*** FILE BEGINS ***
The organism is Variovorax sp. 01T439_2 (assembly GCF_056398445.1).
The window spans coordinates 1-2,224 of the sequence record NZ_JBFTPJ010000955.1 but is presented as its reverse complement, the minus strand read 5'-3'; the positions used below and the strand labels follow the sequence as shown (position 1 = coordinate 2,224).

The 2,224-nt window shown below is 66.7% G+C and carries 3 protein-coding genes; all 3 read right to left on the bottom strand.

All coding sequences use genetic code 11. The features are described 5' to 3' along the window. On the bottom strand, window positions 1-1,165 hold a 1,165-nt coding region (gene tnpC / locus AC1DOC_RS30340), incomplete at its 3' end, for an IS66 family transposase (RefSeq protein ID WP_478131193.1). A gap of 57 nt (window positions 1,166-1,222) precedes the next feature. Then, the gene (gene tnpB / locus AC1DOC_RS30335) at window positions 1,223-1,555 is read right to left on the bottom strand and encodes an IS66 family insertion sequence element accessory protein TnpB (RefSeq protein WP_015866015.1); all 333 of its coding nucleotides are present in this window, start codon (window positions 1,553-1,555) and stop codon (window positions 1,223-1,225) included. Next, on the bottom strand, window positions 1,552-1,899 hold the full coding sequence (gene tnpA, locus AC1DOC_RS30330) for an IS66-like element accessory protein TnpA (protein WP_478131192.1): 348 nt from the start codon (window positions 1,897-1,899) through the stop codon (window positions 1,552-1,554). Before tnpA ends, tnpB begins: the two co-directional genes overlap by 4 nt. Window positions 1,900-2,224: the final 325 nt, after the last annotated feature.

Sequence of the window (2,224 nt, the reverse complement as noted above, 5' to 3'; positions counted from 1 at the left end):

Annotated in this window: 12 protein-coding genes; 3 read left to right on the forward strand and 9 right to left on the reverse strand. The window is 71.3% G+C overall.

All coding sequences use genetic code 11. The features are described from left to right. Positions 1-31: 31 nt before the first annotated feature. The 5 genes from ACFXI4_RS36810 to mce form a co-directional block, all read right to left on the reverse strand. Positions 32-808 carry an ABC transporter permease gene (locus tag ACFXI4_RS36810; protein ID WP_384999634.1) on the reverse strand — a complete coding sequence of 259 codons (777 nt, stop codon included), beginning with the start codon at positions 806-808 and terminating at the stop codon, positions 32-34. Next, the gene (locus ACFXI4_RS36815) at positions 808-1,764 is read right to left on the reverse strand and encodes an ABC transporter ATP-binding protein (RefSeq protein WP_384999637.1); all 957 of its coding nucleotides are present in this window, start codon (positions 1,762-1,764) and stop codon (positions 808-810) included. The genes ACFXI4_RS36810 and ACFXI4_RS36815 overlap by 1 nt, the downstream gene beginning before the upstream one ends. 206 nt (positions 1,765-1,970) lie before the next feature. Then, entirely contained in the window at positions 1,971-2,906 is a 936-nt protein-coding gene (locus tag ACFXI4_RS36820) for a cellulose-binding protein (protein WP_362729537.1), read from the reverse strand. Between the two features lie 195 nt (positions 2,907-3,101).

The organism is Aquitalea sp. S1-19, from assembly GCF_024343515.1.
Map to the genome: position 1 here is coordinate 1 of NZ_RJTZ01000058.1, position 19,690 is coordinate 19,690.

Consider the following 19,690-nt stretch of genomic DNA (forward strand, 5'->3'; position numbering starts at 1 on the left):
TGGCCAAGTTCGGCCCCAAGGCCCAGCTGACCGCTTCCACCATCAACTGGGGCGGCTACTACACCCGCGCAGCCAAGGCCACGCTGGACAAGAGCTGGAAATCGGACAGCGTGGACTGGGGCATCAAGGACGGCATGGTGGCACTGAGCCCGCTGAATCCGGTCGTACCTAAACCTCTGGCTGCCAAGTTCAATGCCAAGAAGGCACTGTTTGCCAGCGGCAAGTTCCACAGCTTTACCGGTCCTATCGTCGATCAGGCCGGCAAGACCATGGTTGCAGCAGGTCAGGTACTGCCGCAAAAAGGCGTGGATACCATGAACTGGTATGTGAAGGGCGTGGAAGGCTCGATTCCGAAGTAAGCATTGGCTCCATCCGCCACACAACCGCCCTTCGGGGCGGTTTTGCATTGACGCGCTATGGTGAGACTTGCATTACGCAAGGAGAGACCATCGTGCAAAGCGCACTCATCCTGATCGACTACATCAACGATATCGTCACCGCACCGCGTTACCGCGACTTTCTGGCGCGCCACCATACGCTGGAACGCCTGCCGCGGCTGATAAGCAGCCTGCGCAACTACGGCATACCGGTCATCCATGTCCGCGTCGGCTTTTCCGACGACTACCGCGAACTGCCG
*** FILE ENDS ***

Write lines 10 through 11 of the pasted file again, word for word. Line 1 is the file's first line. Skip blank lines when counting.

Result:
Consider the following 19,690-nt stretch of genomic DNA (forward strand, 5'->3'; position numbering starts at 1 on the left):
TGGCCAAGTTCGGCCCCAAGGCCCAGCTGACCGCTTCCACCATCAACTGGGGCGGCTACTACACCCGCGCAGCCAAGGCCACGCTGGACAAGAGCTGGAAATCGGACAGCGTGGACTGGGGCATCAAGGACGGCATGGTGGCACTGAGCCCGCTGAATCCGGTCGTACCTAAACCTCTGGCTGCCAAGTTCAATGCCAAGAAGGCACTGTTTGCCAGCGGCAAGTTCCACAGCTTTACCGGTCCTATCGTCGATCAGGCCGGCAAGACCATGGTTGCAGCAGGTCAGGTACTGCCGCAAAAAGGCGTGGATACCATGAACTGGTATGTGAAGGGCGTGGAAGGCTCGATTCCGAAGTAAGCATTGGCTCCATCCGCCACACAACCGCCCTTCGGGGCGGTTTTGCATTGACGCGCTATGGTGAGACTTGCATTACGCAAGGAGAGACCATCGTGCAAAGCGCACTCATCCTGATCGACTACATCAACGATATCGTCACCGCACCGCGTTACCGCGACTTTCTGGCGCGCCACCATACGCTGGAACGCCTGCCGCGGCTGATAAGCAGCCTGCGCAACTACGGCATACCGGTCATCCATGTCCGCGTCGGCTTTTCCGACGACTACCGCGAACTGCCG